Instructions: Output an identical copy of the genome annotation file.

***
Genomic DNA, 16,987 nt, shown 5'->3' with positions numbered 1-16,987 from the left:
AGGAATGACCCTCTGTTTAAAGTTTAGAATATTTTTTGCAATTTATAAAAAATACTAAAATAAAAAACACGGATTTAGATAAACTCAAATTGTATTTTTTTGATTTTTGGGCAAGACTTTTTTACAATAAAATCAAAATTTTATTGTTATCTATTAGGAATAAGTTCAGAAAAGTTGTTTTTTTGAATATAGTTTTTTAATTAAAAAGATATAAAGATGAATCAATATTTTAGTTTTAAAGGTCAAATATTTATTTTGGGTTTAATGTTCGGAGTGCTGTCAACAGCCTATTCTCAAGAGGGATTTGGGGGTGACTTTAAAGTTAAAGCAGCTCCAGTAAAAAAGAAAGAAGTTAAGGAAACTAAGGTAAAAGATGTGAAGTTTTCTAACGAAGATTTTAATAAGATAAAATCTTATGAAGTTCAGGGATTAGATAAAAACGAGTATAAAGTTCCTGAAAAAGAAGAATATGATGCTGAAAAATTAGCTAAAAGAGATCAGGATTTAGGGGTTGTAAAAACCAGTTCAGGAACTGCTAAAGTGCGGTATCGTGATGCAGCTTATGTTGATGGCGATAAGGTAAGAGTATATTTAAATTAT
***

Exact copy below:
Genomic DNA, 16,987 nt, shown 5'->3' with positions numbered 1-16,987 from the left:
AGGAATGACCCTCTGTTTAAAGTTTAGAATATTTTTTGCAATTTATAAAAAATACTAAAATAAAAAACACGGATTTAGATAAACTCAAATTGTATTTTTTTGATTTTTGGGCAAGACTTTTTTACAATAAAATCAAAATTTTATTGTTATCTATTAGGAATAAGTTCAGAAAAGTTGTTTTTTTGAATATAGTTTTTTAATTAAAAAGATATAAAGATGAATCAATATTTTAGTTTTAAAGGTCAAATATTTATTTTGGGTTTAATGTTCGGAGTGCTGTCAACAGCCTATTCTCAAGAGGGATTTGGGGGTGACTTTAAAGTTAAAGCAGCTCCAGTAAAAAAGAAAGAAGTTAAGGAAACTAAGGTAAAAGATGTGAAGTTTTCTAACGAAGATTTTAATAAGATAAAATCTTATGAAGTTCAGGGATTAGATAAAAACGAGTATAAAGTTCCTGAAAAAGAAGAATATGATGCTGAAAAATTAGCTAAAAGAGATCAGGATTTAGGGGTTGTAAAAACCAGTTCAGGAACTGCTAAAGTGCGGTATCGTGATGCAGCTTATGTTGATGGCGATAAGGTAAGAGTATATTTAAATTAT